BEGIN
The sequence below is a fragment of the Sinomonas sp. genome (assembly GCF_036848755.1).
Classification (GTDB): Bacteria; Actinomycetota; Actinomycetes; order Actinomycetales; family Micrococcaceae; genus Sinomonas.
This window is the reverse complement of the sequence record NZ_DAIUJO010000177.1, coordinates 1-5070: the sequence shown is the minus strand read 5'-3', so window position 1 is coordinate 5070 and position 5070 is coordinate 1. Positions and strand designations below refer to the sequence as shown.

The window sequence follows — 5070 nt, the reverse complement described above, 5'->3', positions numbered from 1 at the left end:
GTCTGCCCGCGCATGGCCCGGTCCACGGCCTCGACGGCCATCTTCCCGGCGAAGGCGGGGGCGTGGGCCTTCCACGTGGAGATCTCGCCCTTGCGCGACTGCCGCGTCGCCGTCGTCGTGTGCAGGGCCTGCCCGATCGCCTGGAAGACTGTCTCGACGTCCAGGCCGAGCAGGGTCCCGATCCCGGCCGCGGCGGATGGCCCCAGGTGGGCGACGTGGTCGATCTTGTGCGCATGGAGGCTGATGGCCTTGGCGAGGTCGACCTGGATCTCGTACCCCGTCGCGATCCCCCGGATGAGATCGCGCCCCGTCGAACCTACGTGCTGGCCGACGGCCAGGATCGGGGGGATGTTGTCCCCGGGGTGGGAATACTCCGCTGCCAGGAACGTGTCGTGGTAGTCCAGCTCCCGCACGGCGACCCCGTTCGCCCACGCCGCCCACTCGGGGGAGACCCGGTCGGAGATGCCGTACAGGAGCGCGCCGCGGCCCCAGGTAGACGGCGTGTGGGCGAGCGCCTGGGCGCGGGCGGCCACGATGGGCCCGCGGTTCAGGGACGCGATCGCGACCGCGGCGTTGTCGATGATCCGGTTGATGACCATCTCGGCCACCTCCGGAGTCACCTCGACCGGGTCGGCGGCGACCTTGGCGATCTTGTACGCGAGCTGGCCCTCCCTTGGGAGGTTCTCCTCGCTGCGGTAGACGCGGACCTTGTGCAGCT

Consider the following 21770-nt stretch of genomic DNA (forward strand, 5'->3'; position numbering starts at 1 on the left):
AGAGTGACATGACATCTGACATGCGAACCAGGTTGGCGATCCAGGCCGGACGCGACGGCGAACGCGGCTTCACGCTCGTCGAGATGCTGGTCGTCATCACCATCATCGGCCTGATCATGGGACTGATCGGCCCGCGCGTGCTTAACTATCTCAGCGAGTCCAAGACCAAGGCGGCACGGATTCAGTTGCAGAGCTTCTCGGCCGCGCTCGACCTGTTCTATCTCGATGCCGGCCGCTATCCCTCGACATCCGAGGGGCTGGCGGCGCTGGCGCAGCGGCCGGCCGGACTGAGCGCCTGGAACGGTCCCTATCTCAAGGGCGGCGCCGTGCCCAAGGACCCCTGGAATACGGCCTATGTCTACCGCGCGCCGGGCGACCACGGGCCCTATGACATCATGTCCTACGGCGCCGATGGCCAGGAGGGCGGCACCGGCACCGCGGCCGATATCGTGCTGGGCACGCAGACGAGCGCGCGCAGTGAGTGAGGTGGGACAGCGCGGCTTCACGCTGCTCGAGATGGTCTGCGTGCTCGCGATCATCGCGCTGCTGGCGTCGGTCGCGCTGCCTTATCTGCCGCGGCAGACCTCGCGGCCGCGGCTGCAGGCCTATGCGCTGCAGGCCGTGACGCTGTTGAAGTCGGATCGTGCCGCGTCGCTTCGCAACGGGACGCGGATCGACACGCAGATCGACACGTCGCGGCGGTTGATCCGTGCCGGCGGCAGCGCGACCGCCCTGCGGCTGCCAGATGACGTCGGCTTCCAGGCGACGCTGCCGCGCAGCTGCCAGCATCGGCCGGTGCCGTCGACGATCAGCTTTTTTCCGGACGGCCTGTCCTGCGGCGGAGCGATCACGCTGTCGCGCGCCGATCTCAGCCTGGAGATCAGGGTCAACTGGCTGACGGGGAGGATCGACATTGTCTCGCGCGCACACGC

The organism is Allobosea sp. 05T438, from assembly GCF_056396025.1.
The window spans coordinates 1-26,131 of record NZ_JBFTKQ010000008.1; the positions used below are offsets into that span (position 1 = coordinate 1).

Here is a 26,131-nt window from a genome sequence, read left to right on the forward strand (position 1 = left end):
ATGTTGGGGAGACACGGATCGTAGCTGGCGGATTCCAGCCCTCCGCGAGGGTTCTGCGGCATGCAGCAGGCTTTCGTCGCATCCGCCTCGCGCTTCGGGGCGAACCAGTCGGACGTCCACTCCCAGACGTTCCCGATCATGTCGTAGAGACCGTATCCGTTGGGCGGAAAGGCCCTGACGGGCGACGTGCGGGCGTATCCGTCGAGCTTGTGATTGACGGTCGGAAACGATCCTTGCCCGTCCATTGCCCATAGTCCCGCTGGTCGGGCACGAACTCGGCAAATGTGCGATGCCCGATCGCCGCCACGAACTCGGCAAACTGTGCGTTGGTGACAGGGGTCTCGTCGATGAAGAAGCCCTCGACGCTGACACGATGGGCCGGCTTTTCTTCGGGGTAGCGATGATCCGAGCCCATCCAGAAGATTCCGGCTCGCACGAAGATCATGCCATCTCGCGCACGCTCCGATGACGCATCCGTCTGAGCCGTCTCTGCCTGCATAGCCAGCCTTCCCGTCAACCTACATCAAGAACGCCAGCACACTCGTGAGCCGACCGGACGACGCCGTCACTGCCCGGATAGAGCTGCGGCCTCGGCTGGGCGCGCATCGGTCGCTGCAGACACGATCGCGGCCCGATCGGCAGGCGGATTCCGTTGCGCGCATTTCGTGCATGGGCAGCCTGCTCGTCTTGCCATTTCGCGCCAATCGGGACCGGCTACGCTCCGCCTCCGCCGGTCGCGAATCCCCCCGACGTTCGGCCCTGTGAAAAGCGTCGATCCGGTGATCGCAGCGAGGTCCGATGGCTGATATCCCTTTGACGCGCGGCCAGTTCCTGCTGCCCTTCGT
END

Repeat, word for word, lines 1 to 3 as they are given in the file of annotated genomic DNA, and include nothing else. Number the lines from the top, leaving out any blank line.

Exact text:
The sequence below is a fragment of the Sinomonas sp. genome (assembly GCF_036848755.1).
Classification (GTDB): Bacteria; Actinomycetota; Actinomycetes; order Actinomycetales; family Micrococcaceae; genus Sinomonas.
This window is the reverse complement of the sequence record NZ_DAIUJO010000177.1, coordinates 1-5070: the sequence shown is the minus strand read 5'-3', so window position 1 is coordinate 5070 and position 5070 is coordinate 1. Positions and strand designations below refer to the sequence as shown.